Posted by: Pamela Mason19 AUG 2014
Iron deficiency is the most common and widespread nutritional disorder in the world with two billion people – over 30% of the world’s population across both developing and developed countries – suffering from anaemia. As a result, many people take oral iron supplements.
Currently available iron supplements predominantly rely on soluble iron compounds, which can have adverse effects on the gastrointestinal tract leading to constipation and diarrhoea, and these soluble iron compounds can also interact with some medicines and with bacteria in the gut. However, a recently published UK study in the journal Nanomedicine indicates that iron supplements in nanoparticle form might have fewer gastrointestinal side effects than currently available preparartions.
The form of iron found naturally food is called ferritin, and this is less reactive than soluble iron compounds such as ferrous sulphate. Ferritin is therefore less likely to interact with bacteria and chemical compounds in the gut, but it is expensive to extract from food. In this new study, the researchers developed five synthetic formulations of ferritin made up of molecule clusters less than 10 nanometres across. They attached various combinations of organic acids so that the particles would better resemble the version of ferritin found in food.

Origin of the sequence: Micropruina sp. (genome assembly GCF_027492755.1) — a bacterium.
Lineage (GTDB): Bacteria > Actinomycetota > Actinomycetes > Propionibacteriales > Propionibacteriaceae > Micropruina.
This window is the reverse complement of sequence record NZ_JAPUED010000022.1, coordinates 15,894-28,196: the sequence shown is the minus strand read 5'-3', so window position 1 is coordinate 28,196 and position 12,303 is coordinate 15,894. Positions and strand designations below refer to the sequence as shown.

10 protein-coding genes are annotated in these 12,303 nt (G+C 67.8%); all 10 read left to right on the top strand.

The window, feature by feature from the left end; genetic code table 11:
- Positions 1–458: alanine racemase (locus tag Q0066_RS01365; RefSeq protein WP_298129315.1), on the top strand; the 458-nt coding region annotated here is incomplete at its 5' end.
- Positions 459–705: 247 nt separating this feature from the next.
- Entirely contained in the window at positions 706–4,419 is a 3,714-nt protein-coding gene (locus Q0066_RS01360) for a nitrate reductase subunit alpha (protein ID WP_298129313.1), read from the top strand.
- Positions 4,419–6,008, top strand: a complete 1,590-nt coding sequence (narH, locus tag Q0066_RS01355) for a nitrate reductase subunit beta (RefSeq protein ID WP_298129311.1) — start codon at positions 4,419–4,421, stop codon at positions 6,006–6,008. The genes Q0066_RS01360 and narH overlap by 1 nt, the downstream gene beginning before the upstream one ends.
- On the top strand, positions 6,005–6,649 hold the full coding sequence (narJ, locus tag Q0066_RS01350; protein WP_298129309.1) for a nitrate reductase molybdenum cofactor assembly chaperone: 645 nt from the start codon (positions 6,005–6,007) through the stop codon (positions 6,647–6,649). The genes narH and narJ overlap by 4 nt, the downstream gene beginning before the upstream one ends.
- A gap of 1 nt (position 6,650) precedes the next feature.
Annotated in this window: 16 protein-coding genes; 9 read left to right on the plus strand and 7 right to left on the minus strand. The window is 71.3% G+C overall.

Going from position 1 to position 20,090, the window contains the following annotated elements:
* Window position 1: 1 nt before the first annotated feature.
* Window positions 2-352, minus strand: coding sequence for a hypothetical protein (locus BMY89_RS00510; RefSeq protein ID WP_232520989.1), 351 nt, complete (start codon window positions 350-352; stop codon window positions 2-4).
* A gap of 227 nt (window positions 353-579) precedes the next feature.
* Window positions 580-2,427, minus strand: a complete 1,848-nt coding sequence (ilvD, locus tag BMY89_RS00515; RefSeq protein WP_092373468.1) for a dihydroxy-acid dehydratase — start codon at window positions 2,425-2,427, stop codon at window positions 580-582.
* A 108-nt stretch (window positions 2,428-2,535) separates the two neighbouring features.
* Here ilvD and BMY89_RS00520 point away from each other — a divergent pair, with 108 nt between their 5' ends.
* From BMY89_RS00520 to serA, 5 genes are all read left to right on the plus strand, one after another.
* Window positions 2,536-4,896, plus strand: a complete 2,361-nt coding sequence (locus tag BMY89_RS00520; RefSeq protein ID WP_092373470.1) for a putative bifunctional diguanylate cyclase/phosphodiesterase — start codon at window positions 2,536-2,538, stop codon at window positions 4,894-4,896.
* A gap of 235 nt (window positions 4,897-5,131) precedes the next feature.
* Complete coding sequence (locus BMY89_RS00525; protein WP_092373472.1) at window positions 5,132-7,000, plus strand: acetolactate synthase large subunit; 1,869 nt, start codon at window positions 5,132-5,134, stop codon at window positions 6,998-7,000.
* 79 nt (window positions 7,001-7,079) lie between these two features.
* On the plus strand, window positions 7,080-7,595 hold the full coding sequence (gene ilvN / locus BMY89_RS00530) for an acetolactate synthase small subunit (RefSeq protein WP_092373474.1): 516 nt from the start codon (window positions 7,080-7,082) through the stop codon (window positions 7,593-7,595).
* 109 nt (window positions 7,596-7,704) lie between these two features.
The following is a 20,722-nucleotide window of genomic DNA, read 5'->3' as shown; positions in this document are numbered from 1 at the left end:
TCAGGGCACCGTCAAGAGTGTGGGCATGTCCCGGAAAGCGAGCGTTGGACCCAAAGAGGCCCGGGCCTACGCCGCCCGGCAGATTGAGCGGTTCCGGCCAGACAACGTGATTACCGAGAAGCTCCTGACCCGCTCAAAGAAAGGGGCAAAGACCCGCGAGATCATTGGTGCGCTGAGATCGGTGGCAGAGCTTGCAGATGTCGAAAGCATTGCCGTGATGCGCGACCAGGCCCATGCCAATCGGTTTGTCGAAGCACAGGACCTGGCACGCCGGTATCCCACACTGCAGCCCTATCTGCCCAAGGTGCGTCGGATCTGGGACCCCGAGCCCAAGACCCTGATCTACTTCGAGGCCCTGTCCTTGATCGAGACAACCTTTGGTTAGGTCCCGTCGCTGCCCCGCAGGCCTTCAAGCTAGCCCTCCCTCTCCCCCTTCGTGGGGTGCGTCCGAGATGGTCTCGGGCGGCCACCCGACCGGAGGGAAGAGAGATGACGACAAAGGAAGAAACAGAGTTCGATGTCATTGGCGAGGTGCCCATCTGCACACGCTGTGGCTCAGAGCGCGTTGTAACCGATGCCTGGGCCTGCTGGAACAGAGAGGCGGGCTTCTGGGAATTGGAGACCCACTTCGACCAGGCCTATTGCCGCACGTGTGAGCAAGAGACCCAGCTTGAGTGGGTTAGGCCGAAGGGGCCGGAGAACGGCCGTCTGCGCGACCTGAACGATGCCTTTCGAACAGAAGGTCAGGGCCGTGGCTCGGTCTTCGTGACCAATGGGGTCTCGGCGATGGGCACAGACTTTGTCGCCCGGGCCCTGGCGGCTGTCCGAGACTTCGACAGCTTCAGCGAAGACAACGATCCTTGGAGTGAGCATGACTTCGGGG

Having confirmed that nano-iron is non-toxic in cell and mouse experiments, the team tested their different formulations on 26 pre-menopausal women, a group more likely to be lacking iron than the rest of the population. The most promising preparation was iron hydroxide adipate tartrate which, in humans, was 80% as bioavailable as ferrous sulphate, and was effective in replenishing haemoglobin, but without side effects.
Concern is often expressed about the potential toxicity of nanoparticles in the gastrointestinal mucosa. In the rat study presented in this paper, there were no ultra-structural changes in the small intestine tissue or abnormal iron deposition in the intestinal mucosa for the nano ferric material following 14 days of feeding. This is apparently contrary to what has been observed for some soluble ferric iron chelates, leading the authors of the current nano-iron study to suggest that nano iron materials may be safer to the gut than soluble iron. The next step, they say, is to conduct larger trials in a wider range of people, but the hope is that by making oral iron an nano-particulate there exists the potential to make it better tolerated by the human gut.